We grab our wheelie carryons and small backpacks from the luggage room at the hotel and walk the three blocks to our future home. At the large, nondescript wooden doors of #54, we punch the code we were given into brass buttons, hear a quiet automatic buzzing sound, and the door unlocks. We push the heavy door open to find ourselves sequestered in a cool, colorfully tiled, echo-y hallway with high ceilings and carved stone walls. Sunlight floods in through a stained glass window at the back. Can you hear the angels singing? Wooden mailboxes line one wall. A large stone staircase with ornate wrought iron railings circles around a central (retrofitted) ELEVATOR. Ahh, I was wondering if there would be an elevator. It's the kind of place suspenseful scenes in movies are set: big, shadowy, cavernous, clanking. Cool.

Our destination is the top floor, where we find the name we are looking for on a large wooden door to the right.: 4D (not 4G, can you figure that one out?). Instead of front/rear we have one side and views of the mountains out both the front (east) and back (west). We have a wrought iron balcony on the front over the street. It’s soooo French! Though our street, Cours Jean Jaurès, is one of the biggest and busiest streets in the city, it is not too loud inside the apartment since we are 5 levels above the traffic and have good windows and solid walls (built in 1910, according to the owners). One other benefit of being on this main drag is that it is lined with two rows of sycamore (plane) trees. Our apartment is at the same level as the treetops and, though it would be nice to be on some small back street, it is nice to have some greenery nearby. It’s also nice to see the sky and have the vistas that we do. And I am grateful for the elevator today since I am thinking about our 4, 50lb bags still back at the hotel.

The kind owners show us around, we sign our lease, and they depart.

Ah, the simple life!
Rees's assessment: "This place is awesome!"
Kadin's assessment: "Well, I think we found the right apartment."

Three large, sparsely furnished rooms plus a kitchen. Wooden floors and ceramic tile throughout with thick stone walls and high plaster ceilings. The kind of place where the rooms are taller than they are wide. Simple and elegant, with the best of old and new (old floors, new faucets/plumbing/dishwasher/washing machine; old stair railing, new elevator; old thick walls, new insulated easy-to-open windows). It is both rustic and refined and generally lovely.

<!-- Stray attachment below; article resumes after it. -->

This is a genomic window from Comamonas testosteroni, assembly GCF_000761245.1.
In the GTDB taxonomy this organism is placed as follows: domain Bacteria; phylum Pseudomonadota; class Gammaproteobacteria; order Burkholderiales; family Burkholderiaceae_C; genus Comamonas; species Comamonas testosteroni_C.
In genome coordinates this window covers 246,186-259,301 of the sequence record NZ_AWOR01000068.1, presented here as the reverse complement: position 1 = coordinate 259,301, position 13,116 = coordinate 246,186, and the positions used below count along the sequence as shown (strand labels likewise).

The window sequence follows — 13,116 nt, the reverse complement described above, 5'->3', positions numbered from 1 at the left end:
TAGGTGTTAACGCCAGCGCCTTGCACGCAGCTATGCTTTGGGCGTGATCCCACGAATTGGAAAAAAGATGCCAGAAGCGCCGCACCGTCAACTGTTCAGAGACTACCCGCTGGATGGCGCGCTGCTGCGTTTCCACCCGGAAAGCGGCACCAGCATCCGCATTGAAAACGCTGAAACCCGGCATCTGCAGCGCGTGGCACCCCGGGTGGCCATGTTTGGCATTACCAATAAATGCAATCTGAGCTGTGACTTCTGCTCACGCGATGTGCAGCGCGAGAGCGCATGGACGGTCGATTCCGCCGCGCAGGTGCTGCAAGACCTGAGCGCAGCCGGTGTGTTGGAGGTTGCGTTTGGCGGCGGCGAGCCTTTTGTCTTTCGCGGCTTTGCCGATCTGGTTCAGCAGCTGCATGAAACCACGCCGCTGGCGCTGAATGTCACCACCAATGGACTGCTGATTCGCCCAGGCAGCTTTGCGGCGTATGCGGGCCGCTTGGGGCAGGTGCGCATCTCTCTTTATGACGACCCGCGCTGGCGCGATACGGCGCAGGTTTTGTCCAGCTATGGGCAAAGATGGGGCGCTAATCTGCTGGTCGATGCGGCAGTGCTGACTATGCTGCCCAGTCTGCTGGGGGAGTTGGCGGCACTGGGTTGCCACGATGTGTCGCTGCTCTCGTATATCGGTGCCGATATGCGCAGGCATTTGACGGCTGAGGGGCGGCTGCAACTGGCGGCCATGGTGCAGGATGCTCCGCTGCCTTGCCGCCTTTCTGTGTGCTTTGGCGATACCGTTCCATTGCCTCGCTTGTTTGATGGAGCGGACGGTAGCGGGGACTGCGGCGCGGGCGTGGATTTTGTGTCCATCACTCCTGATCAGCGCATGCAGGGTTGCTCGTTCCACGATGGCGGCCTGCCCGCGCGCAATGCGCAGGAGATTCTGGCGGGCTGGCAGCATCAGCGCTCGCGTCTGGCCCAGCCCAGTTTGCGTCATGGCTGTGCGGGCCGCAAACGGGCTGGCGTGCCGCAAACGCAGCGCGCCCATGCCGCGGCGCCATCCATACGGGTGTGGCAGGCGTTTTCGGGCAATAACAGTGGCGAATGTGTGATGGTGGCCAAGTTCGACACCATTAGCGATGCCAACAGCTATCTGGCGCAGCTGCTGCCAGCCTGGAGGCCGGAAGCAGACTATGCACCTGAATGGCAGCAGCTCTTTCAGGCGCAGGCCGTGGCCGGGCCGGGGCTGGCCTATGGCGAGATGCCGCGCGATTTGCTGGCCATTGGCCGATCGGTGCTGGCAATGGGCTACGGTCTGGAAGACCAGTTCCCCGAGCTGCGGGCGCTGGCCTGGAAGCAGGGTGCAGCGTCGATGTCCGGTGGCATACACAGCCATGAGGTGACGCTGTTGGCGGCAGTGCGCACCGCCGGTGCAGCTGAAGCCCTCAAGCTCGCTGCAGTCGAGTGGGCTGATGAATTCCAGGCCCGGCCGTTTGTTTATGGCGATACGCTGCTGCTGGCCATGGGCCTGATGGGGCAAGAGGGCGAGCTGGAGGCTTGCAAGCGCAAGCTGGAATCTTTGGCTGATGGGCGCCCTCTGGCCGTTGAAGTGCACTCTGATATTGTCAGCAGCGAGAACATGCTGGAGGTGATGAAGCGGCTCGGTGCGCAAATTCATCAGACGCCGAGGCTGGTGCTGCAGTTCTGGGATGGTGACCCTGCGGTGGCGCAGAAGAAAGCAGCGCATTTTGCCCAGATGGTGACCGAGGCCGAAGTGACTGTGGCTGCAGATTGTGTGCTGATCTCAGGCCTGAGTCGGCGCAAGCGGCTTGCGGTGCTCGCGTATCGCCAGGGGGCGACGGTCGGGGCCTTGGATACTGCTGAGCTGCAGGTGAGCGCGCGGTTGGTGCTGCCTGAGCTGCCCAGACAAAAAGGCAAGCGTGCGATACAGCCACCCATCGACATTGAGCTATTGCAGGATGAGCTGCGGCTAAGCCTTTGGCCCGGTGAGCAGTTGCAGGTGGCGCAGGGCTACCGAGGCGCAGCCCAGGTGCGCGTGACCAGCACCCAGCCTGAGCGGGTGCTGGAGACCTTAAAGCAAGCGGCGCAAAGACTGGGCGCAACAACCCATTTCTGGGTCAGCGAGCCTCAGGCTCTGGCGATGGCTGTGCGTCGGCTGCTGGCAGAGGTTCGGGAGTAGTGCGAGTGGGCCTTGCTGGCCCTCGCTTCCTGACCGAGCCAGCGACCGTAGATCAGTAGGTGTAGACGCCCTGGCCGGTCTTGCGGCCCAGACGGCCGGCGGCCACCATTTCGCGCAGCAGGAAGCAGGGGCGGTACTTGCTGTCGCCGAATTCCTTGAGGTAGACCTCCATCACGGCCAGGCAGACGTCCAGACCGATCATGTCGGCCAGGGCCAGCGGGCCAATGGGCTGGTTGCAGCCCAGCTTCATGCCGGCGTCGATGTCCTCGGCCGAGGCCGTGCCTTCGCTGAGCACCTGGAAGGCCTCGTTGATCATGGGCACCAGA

We have everything we need, but not too much. I marvel at how the owners' tastes mirror my own. In the living room they have the same comfortable chair my parents bought the year they were in Boston, that I inherited when they left and used throughout college, and that my grandma bought from me when I graduated. I think my aunt Diana has it now. In the kid’s room we find the same Danish bunk beds I slept on as a kid that are now at my brother’s cabin in Grand Lake. (Glad there are two beds for the kids, something else we did not know beforehand). The choice of décor is simple, solid, functional, eclectic.

When we make the beds we find vivid, solid color cotton sheets and comforter covers, just the kind I would have selected.

Then there were three things I really didn’t want to do without, but also didn’t want to bring, so I took my chances: hair dryer, kitchen scale, and salad spinner. She was right, “il y a tout qu’il faut dans l’appartemente.” They are here.

Even the spices in the cupboard: cumin, cardamom, corriander, oregano, curry, cinnamon, and thyme. Parfait! As if they too like to have cinnamon and cardamon on their rice pudding in the morning, thyme on their roasted vegetables.

And get this, in the master bedroom, next to the bed, is a functioning Singer pedal sewing machine (no electricity needed). She uses it and it works, so she showed me how to use it if I want to. In the cupboard they also have two key things that no hotel could match: a sewing kit and a tool box. Triple score!

And yes, the kitchen cabinets are IKEA.

I half expected to open a cupboard and find yoga mats.

One more trip back to hotel for the big bags, and we’re in!

As we unpack I have a bit of an American moment when I run out of hangers for the wardrobe. The wardrobe in the bedroom doesn’t fit full-sized hangers, only the narrower pant/skirt clamping ones. I just need one more for one last skirt…so the American consumer in me thinks, well, I’ll just go out and buy a three pack. And then I think, well, what would I do if I couldn’t buy a 3 pack, what could I use instead? And then I look at the variety of hangers in the place and the number of different hooks and crevices on each hanger and realize: these hangers are designed to hang more than one item! Of course! Who would waste hangers by using only one piece of clothing per hanger? Duh! So easy to just put two skirts into one hanger. Problem solved, space and money saved.

1 comment:

George Swain said...

What a gorgeous apartment! I'm enjoying reading your engaging tale of transition chronologically now from start to finish while listening to a little Warren Zevon on a sunny Sunday morning.